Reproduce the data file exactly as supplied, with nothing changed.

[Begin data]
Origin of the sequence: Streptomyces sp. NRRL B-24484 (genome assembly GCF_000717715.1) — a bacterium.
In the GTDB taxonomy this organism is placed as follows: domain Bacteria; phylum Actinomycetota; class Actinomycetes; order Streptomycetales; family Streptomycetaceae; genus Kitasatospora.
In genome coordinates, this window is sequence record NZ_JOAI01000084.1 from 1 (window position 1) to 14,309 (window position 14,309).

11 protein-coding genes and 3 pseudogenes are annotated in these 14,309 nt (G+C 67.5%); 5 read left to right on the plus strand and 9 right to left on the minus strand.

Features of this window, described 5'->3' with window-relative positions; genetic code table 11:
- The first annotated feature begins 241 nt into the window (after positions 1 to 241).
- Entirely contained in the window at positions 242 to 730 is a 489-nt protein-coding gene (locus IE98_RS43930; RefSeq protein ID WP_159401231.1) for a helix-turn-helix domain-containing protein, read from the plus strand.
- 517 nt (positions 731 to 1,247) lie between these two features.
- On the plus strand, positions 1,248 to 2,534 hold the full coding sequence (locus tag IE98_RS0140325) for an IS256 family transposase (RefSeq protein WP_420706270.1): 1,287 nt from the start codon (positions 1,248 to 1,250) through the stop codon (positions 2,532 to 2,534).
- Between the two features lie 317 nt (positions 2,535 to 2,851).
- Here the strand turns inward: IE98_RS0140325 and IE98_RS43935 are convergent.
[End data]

Origin of the sequence: Streptomyces sp. NRRL B-24484 (genome assembly GCF_000717715.1) — a bacterium.
In the GTDB taxonomy this organism is placed as follows: domain Bacteria; phylum Actinomycetota; class Actinomycetes; order Streptomycetales; family Streptomycetaceae; genus Kitasatospora.
In genome coordinates, this window is sequence record NZ_JOAI01000084.1 from 1 (window position 1) to 14,309 (window position 14,309).

11 protein-coding genes and 3 pseudogenes are annotated in these 14,309 nt (G+C 67.5%); 5 read left to right on the plus strand and 9 right to left on the minus strand.

Features of this window, described 5'->3' with window-relative positions; genetic code table 11:
- The first annotated feature begins 241 nt into the window (after positions 1 to 241).
- Entirely contained in the window at positions 242 to 730 is a 489-nt protein-coding gene (locus IE98_RS43930; RefSeq protein ID WP_159401231.1) for a helix-turn-helix domain-containing protein, read from the plus strand.
- 517 nt (positions 731 to 1,247) lie between these two features.
- On the plus strand, positions 1,248 to 2,534 hold the full coding sequence (locus tag IE98_RS0140325) for an IS256 family transposase (RefSeq protein WP_420706270.1): 1,287 nt from the start codon (positions 1,248 to 1,250) through the stop codon (positions 2,532 to 2,534).
- Between the two features lie 317 nt (positions 2,535 to 2,851).
- Here the strand turns inward: IE98_RS0140325 and IE98_RS43935 are convergent.